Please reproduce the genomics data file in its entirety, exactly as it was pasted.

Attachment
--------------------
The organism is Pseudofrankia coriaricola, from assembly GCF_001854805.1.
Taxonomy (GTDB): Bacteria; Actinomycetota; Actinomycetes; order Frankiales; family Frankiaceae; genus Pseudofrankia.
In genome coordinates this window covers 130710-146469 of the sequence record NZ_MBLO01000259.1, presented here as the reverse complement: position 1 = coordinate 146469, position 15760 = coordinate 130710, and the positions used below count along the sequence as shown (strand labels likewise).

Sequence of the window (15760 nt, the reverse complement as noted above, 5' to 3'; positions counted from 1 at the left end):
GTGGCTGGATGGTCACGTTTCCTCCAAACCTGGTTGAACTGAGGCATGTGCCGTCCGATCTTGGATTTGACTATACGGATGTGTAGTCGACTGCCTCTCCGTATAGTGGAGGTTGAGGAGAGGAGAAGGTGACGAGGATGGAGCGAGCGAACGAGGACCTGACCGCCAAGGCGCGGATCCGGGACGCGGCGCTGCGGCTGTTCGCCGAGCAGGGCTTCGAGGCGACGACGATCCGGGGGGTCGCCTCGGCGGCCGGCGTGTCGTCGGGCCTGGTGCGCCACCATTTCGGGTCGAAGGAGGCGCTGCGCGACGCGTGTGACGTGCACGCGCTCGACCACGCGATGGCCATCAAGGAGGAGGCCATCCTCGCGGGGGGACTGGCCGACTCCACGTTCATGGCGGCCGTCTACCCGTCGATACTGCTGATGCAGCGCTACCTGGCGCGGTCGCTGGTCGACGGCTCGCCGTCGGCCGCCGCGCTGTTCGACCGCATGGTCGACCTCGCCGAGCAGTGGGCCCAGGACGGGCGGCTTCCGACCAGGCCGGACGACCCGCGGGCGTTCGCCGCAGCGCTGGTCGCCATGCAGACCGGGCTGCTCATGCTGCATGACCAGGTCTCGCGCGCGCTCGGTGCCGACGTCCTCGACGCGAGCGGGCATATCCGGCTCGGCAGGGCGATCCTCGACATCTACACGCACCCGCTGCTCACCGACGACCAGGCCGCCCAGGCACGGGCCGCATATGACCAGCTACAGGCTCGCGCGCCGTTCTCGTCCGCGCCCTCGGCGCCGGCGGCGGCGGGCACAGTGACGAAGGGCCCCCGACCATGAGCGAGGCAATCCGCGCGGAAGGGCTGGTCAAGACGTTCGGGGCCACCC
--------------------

The organism is Pseudofrankia coriaricola, from assembly GCF_001854805.1.
Taxonomy (GTDB): Bacteria; Actinomycetota; Actinomycetes; order Frankiales; family Frankiaceae; genus Pseudofrankia.
In genome coordinates this window covers 130710-146469 of the sequence record NZ_MBLO01000259.1, presented here as the reverse complement: position 1 = coordinate 146469, position 15760 = coordinate 130710, and the positions used below count along the sequence as shown (strand labels likewise).

Sequence of the window (15760 nt, the reverse complement as noted above, 5' to 3'; positions counted from 1 at the left end):
GTGGCTGGATGGTCACGTTTCCTCCAAACCTGGTTGAACTGAGGCATGTGCCGTCCGATCTTGGATTTGACTATACGGATGTGTAGTCGACTGCCTCTCCGTATAGTGGAGGTTGAGGAGAGGAGAAGGTGACGAGGATGGAGCGAGCGAACGAGGACCTGACCGCCAAGGCGCGGATCCGGGACGCGGCGCTGCGGCTGTTCGCCGAGCAGGGCTTCGAGGCGACGACGATCCGGGGGGTCGCCTCGGCGGCCGGCGTGTCGTCGGGCCTGGTGCGCCACCATTTCGGGTCGAAGGAGGCGCTGCGCGACGCGTGTGACGTGCACGCGCTCGACCACGCGATGGCCATCAAGGAGGAGGCCATCCTCGCGGGGGGACTGGCCGACTCCACGTTCATGGCGGCCGTCTACCCGTCGATACTGCTGATGCAGCGCTACCTGGCGCGGTCGCTGGTCGACGGCTCGCCGTCGGCCGCCGCGCTGTTCGACCGCATGGTCGACCTCGCCGAGCAGTGGGCCCAGGACGGGCGGCTTCCGACCAGGCCGGACGACCCGCGGGCGTTCGCCGCAGCGCTGGTCGCCATGCAGACCGGGCTGCTCATGCTGCATGACCAGGTCTCGCGCGCGCTCGGTGCCGACGTCCTCGACGCGAGCGGGCATATCCGGCTCGGCAGGGCGATCCTCGACATCTACACGCACCCGCTGCTCACCGACGACCAGGCCGCCCAGGCACGGGCCGCATATGACCAGCTACAGGCTCGCGCGCCGTTCTCGTCCGCGCCCTCGGCGCCGGCGGCGGCGGGCACAGTGACGAAGGGCCCCCGACCATGAGCGAGGCAATCCGCGCGGAAGGGCTGGTCAAGACGTTCGGGGCCACCC